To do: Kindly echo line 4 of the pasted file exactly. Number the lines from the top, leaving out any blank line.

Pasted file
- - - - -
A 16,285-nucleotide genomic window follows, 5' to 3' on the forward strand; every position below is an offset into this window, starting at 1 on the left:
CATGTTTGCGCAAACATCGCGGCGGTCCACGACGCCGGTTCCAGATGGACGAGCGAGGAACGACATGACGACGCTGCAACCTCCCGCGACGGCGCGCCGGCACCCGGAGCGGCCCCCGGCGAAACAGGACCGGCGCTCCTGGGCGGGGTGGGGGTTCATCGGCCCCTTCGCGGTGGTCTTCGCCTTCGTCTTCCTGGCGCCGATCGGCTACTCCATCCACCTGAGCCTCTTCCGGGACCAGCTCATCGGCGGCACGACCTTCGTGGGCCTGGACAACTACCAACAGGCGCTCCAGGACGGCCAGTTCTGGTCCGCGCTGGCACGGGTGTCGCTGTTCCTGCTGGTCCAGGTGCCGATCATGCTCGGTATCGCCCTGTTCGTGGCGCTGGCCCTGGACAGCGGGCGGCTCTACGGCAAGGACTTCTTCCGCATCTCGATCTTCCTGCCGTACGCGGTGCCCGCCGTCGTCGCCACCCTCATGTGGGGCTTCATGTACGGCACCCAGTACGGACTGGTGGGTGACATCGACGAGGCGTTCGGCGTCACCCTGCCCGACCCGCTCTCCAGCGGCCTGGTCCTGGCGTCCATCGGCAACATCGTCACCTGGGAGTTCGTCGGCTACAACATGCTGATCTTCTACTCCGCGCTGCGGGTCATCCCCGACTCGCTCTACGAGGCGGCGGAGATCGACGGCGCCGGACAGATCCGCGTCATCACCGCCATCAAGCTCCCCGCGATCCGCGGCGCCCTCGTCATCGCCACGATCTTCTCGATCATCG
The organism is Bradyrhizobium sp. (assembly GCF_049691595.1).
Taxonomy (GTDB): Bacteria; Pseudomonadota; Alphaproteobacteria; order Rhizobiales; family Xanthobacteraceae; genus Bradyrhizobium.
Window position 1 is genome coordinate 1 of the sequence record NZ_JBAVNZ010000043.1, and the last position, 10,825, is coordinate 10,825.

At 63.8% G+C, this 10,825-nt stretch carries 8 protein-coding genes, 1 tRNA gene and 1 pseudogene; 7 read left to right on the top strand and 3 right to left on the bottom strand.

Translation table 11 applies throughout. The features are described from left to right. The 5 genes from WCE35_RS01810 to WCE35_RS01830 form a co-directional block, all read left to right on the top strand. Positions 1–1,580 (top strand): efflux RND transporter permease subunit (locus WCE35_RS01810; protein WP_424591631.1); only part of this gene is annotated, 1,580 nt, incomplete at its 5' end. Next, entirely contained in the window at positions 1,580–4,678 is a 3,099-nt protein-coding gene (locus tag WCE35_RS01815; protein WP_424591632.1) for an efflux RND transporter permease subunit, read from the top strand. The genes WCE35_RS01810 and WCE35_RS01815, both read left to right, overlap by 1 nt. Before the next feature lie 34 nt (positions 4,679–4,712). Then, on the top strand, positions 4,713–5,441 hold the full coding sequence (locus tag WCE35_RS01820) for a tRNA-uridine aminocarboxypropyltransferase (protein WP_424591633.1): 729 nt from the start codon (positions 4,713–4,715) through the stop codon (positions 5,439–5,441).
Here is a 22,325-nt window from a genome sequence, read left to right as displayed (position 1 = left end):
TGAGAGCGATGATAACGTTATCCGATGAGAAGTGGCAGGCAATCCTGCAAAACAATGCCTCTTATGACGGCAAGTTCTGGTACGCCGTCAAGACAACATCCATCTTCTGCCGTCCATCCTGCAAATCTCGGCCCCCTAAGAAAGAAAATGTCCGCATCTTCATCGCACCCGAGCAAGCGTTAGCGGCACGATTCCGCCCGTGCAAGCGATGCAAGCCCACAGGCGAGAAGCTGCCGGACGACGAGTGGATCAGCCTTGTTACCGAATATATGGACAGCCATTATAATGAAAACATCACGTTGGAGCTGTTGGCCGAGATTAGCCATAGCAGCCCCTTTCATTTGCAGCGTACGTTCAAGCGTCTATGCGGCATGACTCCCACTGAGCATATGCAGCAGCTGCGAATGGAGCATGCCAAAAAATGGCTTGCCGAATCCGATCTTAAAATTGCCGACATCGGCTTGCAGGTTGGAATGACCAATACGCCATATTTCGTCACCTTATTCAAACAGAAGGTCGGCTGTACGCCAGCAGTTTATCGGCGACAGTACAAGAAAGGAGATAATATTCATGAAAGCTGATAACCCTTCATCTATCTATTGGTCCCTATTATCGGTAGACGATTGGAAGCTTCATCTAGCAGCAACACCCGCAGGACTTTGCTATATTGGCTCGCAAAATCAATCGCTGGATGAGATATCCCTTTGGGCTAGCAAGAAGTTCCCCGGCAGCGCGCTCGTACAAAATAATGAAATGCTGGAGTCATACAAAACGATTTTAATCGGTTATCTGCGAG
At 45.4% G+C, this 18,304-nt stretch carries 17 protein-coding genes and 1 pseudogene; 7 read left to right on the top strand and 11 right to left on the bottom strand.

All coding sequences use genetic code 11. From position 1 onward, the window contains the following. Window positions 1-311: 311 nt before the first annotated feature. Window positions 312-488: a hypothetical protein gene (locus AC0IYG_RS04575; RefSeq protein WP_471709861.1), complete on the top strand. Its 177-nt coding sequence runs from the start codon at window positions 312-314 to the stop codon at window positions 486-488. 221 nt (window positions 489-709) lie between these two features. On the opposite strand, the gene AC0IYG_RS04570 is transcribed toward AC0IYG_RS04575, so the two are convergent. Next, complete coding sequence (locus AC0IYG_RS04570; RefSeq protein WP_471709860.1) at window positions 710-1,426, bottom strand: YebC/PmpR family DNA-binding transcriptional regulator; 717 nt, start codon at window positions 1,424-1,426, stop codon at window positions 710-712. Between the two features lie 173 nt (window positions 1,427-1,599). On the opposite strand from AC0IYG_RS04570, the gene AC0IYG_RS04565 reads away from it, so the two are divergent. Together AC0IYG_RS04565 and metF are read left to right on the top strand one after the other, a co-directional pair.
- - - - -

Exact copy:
Taxonomy (GTDB): Bacteria; Pseudomonadota; Alphaproteobacteria; order Rhizobiales; family Xanthobacteraceae; genus Bradyrhizobium.